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Increase of tobacco mosaic virus multiplication and lesion size in hypersensitive hosts in the presence of chloramphenicol
Year:
1969
Source of publication :
Virology
Authors :
Loebenstein, Gad
;
.
Sela, B.
;
.
Van Praagh, Tirzah
;
.
Volume :
39
Co-Authors:
Sela, B., The Volcani Institute of Agricultural Research, Bet Dagan, Israel
Loebenstein, G., The Volcani Institute of Agricultural Research, Bet Dagan, Israel
Van Praagh, T., The Volcani Institute of Agricultural Research, Bet Dagan, Israel
Facilitators :
From page:
260
To page:
264
(
Total pages:
5
)
Abstract:
The size and extractable infectivity of local lesions incited by tobacco mosaic virus (TMV) on Nicotiana glutinosa L. leaves, and TMV multiplication in Cucumis sativus L. cotyledons, increased significantly in the presence of chloramphenicol. In cucumber cotyledons virus concentration increased 2 and 4 times when cotyledons were injected with 100 μg/ml or 200 μg/ml chloramphenicol, respectively, from 1 day before until 1 day after inoculation, even though the number of starch lesions was markedly reduced. Injections 2 days before or 3 days after inoculation did not affect virus concentration. In N. glutinosa leaves injected with chloramphenicol (200 μg/ml) 24 hours after inoculation, lesion size was more than 3 times greater than that of controls. Subsequent applications of the antibiotic were less effective. The increase in size of lesions in N. glutinosa was correlated with their extractable infectivity. We suggest that chloramphenicol applied near the time of inoculation partially inhibits the mechanism responsible for localizing infection in hypersensitive hosts. These results also strengthen our previous suggestion (Loebenstein et al., 1969) that the localizing mechanism which requires DNA-dependent RNA synthesis (sensitivity to actinomycin D) produces a substance(s), probably a protein (sensitivity to chloramphenicol), that is responsible for localizing the virus. © 1969.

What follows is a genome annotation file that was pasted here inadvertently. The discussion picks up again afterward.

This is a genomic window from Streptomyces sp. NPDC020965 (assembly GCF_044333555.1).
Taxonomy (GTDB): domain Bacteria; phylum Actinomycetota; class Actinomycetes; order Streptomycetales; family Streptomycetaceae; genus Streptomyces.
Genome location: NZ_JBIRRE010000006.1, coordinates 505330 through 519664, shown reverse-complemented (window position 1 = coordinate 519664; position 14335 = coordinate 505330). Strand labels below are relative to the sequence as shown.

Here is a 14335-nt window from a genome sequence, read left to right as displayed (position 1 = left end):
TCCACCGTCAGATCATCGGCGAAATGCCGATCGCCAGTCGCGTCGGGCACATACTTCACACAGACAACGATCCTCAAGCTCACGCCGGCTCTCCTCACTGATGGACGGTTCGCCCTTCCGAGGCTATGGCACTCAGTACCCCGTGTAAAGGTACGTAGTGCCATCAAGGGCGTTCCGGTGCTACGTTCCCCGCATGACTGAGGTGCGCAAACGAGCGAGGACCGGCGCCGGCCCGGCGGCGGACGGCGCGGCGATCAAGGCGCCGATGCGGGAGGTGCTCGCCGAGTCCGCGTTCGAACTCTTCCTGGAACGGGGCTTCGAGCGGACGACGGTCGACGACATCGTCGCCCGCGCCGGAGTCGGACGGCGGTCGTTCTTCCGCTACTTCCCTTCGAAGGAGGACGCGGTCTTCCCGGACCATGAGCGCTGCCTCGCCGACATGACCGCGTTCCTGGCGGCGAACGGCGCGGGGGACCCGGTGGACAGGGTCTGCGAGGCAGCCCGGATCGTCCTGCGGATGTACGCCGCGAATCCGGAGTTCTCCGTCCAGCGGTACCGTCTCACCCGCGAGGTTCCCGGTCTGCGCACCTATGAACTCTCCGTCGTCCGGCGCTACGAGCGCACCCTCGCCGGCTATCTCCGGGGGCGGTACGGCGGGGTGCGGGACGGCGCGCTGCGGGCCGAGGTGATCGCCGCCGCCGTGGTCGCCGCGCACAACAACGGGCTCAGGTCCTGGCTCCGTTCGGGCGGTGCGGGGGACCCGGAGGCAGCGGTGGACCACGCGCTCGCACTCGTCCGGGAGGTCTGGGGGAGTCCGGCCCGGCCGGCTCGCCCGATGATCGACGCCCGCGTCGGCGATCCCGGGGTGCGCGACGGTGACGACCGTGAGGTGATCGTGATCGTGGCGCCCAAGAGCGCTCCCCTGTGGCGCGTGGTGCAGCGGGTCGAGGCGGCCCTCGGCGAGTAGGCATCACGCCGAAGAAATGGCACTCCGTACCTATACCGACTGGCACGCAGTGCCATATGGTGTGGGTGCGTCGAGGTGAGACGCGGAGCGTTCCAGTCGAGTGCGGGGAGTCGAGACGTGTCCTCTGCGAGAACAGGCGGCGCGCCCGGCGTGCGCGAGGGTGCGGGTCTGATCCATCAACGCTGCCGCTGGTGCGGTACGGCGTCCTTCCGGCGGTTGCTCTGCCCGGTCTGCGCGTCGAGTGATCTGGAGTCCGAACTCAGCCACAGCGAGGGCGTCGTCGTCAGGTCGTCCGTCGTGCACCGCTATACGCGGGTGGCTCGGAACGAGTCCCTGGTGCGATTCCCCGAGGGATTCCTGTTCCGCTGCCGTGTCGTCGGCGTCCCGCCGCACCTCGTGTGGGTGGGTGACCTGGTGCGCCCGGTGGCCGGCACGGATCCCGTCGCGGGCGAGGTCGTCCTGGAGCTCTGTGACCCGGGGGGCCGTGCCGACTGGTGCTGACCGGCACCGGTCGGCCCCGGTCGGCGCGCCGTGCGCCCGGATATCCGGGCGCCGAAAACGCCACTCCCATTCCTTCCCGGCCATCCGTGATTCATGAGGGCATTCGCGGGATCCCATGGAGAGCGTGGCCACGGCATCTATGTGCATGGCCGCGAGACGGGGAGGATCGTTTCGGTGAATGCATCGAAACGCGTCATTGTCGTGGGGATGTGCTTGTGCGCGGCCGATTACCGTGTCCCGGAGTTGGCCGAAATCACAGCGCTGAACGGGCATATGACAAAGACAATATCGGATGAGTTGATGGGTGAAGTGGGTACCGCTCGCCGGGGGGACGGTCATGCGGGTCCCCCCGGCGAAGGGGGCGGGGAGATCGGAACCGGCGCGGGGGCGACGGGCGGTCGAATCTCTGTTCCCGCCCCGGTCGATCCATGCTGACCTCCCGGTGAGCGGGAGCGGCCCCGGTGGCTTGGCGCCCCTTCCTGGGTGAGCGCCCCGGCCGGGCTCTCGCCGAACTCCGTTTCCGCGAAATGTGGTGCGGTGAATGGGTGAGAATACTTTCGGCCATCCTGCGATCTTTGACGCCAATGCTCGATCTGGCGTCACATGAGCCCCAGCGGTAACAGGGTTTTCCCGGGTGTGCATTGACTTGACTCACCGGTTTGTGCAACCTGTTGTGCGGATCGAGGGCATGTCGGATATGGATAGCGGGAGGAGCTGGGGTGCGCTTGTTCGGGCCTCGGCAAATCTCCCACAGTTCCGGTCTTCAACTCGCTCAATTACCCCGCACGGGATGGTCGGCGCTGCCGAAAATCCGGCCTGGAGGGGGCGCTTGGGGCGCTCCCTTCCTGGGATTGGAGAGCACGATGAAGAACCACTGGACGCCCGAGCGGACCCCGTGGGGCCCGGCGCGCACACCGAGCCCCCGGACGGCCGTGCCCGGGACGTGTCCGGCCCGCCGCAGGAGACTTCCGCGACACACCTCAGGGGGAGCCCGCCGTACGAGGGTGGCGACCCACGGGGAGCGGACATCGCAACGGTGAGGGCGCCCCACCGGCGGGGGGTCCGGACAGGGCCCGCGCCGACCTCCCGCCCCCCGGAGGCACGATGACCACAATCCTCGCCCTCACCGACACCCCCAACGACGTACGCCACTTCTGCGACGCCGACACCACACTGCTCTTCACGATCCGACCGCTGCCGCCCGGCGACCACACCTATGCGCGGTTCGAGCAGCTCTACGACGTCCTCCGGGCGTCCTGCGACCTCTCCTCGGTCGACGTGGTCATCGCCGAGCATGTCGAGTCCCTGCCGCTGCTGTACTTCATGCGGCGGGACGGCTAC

Note:
Related Files :
biosynthesis
drug effect
Growth, Development and Aging
Plant Disease
Plant Diseases
Tobacco mosaic virus
virus replication
virus RNA
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More details
DOI :
Article number:
Affiliations:
Database:
Scopus
Publication Type:
article
;
.
Language:
English
Editors' remarks:
ID:
29745
Last updated date:
02/03/2022 17:27
Creation date:
17/04/2018 00:49
Scientific Publication
Increase of tobacco mosaic virus multiplication and lesion size in hypersensitive hosts in the presence of chloramphenicol
39
Sela, B., The Volcani Institute of Agricultural Research, Bet Dagan, Israel
Loebenstein, G., The Volcani Institute of Agricultural Research, Bet Dagan, Israel
Van Praagh, T., The Volcani Institute of Agricultural Research, Bet Dagan, Israel
Increase of tobacco mosaic virus multiplication and lesion size in hypersensitive hosts in the presence of chloramphenicol
The size and extractable infectivity of local lesions incited by tobacco mosaic virus (TMV) on Nicotiana glutinosa L. leaves, and TMV multiplication in Cucumis sativus L. cotyledons, increased significantly in the presence of chloramphenicol. In cucumber cotyledons virus concentration increased 2 and 4 times when cotyledons were injected with 100 μg/ml or 200 μg/ml chloramphenicol, respectively, from 1 day before until 1 day after inoculation, even though the number of starch lesions was markedly reduced. Injections 2 days before or 3 days after inoculation did not affect virus concentration. In N. glutinosa leaves injected with chloramphenicol (200 μg/ml) 24 hours after inoculation, lesion size was more than 3 times greater than that of controls. Subsequent applications of the antibiotic were less effective. The increase in size of lesions in N. glutinosa was correlated with their extractable infectivity. We suggest that chloramphenicol applied near the time of inoculation partially inhibits the mechanism responsible for localizing infection in hypersensitive hosts. These results also strengthen our previous suggestion (Loebenstein et al., 1969) that the localizing mechanism which requires DNA-dependent RNA synthesis (sensitivity to actinomycin D) produces a substance(s), probably a protein (sensitivity to chloramphenicol), that is responsible for localizing the virus. © 1969.
Scientific Publication
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